Fast-forward a couple years and Foo Fighters founder/Nirvana drummer/All-Around Arbiter of Modern Rock Dave Grohl turned a few heads earlier this month when he offered up his take on the whole “play a classic album live” trend. He was asked if the thought crossed his mind while considering the upcoming anniversary of Foo Fighters’ first record. Speaking with David Renshaw, of NME, Grohl said, in part:
“Fuck, man! I don’t like it when a band’s tour is just to play one past record. I fucking hate that. I don’t like it when bands do that. It’s presumptuous. It’s lazy… I don’t get why people do that.” (“Dave Grohl criticises ‘presumptious and lazy’ bands who play old albums in full”, 5 November 2014)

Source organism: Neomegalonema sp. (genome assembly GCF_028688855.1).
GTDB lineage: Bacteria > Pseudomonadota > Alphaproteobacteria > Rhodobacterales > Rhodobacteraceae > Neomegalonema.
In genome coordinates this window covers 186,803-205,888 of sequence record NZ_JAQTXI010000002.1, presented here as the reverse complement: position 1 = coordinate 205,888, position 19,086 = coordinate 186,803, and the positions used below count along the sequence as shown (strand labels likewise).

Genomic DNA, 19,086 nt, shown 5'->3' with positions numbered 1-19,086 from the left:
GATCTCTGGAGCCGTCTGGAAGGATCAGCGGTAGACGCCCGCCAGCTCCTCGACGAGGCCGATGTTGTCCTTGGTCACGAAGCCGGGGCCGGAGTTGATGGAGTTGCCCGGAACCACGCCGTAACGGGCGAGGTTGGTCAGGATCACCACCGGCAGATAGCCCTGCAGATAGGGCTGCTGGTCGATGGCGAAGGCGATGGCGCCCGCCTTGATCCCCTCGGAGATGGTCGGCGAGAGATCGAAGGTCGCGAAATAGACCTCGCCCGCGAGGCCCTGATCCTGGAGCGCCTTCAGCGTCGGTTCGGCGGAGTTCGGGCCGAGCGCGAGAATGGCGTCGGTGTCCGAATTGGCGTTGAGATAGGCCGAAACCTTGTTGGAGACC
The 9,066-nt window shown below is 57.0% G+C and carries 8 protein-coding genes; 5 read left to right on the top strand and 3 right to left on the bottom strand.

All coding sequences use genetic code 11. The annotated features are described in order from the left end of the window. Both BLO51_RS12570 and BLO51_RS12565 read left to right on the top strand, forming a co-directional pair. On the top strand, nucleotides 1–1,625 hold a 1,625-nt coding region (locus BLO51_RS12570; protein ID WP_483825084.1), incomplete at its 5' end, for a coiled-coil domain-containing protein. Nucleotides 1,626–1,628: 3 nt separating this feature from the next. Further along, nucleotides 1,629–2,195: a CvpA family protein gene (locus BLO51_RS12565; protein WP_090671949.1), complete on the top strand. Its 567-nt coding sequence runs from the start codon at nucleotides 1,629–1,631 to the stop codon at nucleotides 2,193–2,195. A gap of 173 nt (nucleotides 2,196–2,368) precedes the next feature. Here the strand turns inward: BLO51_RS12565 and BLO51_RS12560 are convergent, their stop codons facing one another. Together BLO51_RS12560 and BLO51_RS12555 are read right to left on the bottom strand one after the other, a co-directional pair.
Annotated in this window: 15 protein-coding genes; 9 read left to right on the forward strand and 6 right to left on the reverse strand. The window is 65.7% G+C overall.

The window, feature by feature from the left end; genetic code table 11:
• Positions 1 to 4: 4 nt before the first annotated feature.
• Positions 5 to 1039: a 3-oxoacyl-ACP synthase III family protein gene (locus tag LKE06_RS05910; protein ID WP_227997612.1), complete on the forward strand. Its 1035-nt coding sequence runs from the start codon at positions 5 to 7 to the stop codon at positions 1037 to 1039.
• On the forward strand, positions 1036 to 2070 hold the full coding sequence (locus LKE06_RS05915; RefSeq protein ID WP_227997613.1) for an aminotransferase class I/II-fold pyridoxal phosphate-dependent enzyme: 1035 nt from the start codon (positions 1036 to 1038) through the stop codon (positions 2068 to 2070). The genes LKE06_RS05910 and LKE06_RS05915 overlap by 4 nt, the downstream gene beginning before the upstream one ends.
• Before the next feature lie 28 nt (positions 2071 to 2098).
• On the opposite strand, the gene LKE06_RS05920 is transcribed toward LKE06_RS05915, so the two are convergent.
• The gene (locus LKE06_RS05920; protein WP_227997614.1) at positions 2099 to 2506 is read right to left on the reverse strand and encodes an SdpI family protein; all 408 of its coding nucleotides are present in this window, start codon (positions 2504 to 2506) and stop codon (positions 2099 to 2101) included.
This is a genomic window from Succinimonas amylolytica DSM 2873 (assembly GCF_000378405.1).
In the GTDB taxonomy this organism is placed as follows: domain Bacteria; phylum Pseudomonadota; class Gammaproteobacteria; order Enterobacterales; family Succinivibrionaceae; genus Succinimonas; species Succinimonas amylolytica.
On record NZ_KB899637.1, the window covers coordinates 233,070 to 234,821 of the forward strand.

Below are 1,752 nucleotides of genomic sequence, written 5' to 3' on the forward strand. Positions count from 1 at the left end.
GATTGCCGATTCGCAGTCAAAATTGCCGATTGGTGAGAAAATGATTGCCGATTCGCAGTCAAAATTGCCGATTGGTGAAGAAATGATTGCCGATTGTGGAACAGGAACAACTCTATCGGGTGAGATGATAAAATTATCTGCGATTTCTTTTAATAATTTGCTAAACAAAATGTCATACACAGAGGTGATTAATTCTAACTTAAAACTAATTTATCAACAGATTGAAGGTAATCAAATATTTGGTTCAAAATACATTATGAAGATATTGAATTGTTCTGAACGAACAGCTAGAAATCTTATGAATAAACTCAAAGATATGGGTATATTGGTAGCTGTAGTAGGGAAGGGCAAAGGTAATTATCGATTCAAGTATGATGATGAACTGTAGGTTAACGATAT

Who would have thought this method of performance would become as prominent in the concert industry as it has? Surely the minds behind the British festival All Tomorrow’s Parties didn’t have it in mind in 2005, when they launched their Don’t Look Back Series with a Stooges reunion and effectively vaulted the practice of performing an album in its entirety into the mainstream. They just wanted to hear Fun House. Nobody said anything about Nine Days running through The Madding Crowd sometime in 2014.
Yet that’s where we stand, one “Story of a Girl” at a time.